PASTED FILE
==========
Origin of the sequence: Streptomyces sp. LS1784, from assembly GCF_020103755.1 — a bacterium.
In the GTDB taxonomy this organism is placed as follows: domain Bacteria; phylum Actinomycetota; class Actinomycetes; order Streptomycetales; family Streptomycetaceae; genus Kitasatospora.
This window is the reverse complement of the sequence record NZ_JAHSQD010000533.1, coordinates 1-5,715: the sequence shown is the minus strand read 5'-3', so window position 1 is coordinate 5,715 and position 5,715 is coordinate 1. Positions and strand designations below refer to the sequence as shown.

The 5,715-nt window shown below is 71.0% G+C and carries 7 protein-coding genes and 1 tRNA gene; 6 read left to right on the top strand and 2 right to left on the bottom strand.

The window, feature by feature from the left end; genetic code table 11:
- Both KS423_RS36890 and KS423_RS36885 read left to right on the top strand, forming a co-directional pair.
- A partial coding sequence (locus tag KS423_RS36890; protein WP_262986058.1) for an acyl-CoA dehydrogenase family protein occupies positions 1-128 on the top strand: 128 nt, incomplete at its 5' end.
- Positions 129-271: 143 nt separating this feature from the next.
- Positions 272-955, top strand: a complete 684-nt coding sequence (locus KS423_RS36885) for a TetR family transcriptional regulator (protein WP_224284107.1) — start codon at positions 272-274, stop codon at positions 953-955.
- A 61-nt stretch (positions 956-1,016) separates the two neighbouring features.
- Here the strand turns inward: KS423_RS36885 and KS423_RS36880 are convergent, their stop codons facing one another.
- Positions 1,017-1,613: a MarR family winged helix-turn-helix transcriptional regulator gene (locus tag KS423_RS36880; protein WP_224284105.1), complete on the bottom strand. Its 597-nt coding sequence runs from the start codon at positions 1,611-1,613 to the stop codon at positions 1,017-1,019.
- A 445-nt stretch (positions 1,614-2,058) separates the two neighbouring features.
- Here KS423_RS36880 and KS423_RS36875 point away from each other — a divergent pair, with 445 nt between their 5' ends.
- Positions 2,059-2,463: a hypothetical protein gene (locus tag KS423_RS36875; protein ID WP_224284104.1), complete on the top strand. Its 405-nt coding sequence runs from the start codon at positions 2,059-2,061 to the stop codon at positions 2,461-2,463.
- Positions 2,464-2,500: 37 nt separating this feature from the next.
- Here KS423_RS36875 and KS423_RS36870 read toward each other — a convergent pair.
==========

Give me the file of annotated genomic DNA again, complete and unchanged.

Origin of the sequence: Streptomyces sp. LS1784, from assembly GCF_020103755.1 — a bacterium.
In the GTDB taxonomy this organism is placed as follows: domain Bacteria; phylum Actinomycetota; class Actinomycetes; order Streptomycetales; family Streptomycetaceae; genus Kitasatospora.
This window is the reverse complement of the sequence record NZ_JAHSQD010000533.1, coordinates 1-5,715: the sequence shown is the minus strand read 5'-3', so window position 1 is coordinate 5,715 and position 5,715 is coordinate 1. Positions and strand designations below refer to the sequence as shown.

The 5,715-nt window shown below is 71.0% G+C and carries 7 protein-coding genes and 1 tRNA gene; 6 read left to right on the top strand and 2 right to left on the bottom strand.

The window, feature by feature from the left end; genetic code table 11:
- Both KS423_RS36890 and KS423_RS36885 read left to right on the top strand, forming a co-directional pair.
- A partial coding sequence (locus tag KS423_RS36890; protein WP_262986058.1) for an acyl-CoA dehydrogenase family protein occupies positions 1-128 on the top strand: 128 nt, incomplete at its 5' end.
- Positions 129-271: 143 nt separating this feature from the next.
- Positions 272-955, top strand: a complete 684-nt coding sequence (locus KS423_RS36885) for a TetR family transcriptional regulator (protein WP_224284107.1) — start codon at positions 272-274, stop codon at positions 953-955.
- A 61-nt stretch (positions 956-1,016) separates the two neighbouring features.
- Here the strand turns inward: KS423_RS36885 and KS423_RS36880 are convergent, their stop codons facing one another.
- Positions 1,017-1,613: a MarR family winged helix-turn-helix transcriptional regulator gene (locus tag KS423_RS36880; protein WP_224284105.1), complete on the bottom strand. Its 597-nt coding sequence runs from the start codon at positions 1,611-1,613 to the stop codon at positions 1,017-1,019.
- A 445-nt stretch (positions 1,614-2,058) separates the two neighbouring features.
- Here KS423_RS36880 and KS423_RS36875 point away from each other — a divergent pair, with 445 nt between their 5' ends.
- Positions 2,059-2,463: a hypothetical protein gene (locus tag KS423_RS36875; protein ID WP_224284104.1), complete on the top strand. Its 405-nt coding sequence runs from the start codon at positions 2,059-2,061 to the stop codon at positions 2,461-2,463.
- Positions 2,464-2,500: 37 nt separating this feature from the next.
- Here KS423_RS36875 and KS423_RS36870 read toward each other — a convergent pair.